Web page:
As karate students we initially started karate for one of many reasons, for as we all know there are many to choose from. Some start for the fitness, while others start for the self defence. The reasons for starting are many, but the one concrete common trend is that they want to ‘learn’. But many, especially once they earn black belt, forget this concept. They get seduced by all the other stuff that unfortunately goes hand in hand with it. They loose the key to their development and simply stop learning. But the point to understand here is that you stop learning because you stop searching…searching for ‘the way’. Many feel they are a ‘Master’ because they stop learning…but that is the exact reason why they cannot and will never be a ‘Master’. They will never become a Master because they so prematurely stop their search and understanding.


This is a tough concept to wrap your head around. I know I will die never knowing everything about karate. That is something you must come to terms with. I will never reach a point where everything has been learned because it’s an inconceivable possability. But to continue researching, continue studying and continue pursuing ‘the way’ in spite of this is the essential path.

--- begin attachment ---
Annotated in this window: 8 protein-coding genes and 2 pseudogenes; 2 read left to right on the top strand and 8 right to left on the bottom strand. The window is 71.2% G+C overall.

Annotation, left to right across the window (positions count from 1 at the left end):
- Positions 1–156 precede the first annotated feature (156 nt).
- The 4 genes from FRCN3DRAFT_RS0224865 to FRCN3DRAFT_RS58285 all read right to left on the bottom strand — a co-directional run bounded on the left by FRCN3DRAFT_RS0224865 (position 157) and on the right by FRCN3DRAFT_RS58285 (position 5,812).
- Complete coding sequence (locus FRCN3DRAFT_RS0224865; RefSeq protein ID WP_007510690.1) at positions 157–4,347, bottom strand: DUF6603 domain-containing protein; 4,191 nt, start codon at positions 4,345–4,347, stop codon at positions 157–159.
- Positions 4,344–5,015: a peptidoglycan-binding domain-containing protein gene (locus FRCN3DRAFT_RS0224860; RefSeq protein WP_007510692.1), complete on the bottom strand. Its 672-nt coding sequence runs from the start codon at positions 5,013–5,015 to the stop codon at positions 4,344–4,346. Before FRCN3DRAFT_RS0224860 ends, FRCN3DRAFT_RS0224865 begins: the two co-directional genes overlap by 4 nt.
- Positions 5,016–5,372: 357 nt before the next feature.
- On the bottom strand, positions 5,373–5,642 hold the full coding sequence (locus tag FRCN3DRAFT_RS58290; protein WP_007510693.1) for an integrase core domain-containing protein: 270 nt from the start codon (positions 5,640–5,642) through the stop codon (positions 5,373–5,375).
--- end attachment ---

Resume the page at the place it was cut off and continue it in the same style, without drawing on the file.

Nishiyama Sensei died after 65 years of study. He had dug so deep and revealed and undearther so much, but had he learned everything there was to know? Of course not…but that was 65 years of unfaltering dedication. This makes him a karateka, and an absolute Master.


We can write nice obituaries about this Master. We can celebrate his existence with DVDs and books…but the most important way to honour the memory of this genius karate master is to emulate his dedication and continue his work in the development and study of the art. This, and only this in the bigger scheme of things, will keep his spirit alive. He has carried the torch forward along with many of his contemporaries for so long,  and to take karate even further forward we must all embrace the commitment of the ‘eternal student’. This I would imagine would be exactly what he would have wanted.




Shaun Banfield